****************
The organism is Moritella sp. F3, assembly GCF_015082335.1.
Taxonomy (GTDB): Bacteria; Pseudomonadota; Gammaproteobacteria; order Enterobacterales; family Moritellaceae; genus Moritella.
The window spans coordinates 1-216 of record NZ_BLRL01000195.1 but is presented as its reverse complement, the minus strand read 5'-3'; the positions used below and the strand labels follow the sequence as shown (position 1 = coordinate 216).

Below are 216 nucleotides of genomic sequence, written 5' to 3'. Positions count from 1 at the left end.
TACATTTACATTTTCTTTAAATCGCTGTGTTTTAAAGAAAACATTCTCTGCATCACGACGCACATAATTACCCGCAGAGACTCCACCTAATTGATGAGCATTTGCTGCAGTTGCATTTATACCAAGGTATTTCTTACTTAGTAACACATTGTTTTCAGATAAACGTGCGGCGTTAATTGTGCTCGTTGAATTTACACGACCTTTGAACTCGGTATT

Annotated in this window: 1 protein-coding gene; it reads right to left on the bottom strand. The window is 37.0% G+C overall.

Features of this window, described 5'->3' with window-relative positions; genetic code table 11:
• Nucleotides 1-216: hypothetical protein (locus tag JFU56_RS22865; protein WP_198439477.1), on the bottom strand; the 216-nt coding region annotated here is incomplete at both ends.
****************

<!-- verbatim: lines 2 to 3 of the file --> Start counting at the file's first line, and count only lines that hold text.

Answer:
Taxonomy (GTDB): Bacteria; Pseudomonadota; Gammaproteobacteria; order Enterobacterales; family Moritellaceae; genus Moritella.
The window spans coordinates 1-216 of record NZ_BLRL01000195.1 but is presented as its reverse complement, the minus strand read 5'-3'; the positions used below and the strand labels follow the sequence as shown (position 1 = coordinate 216).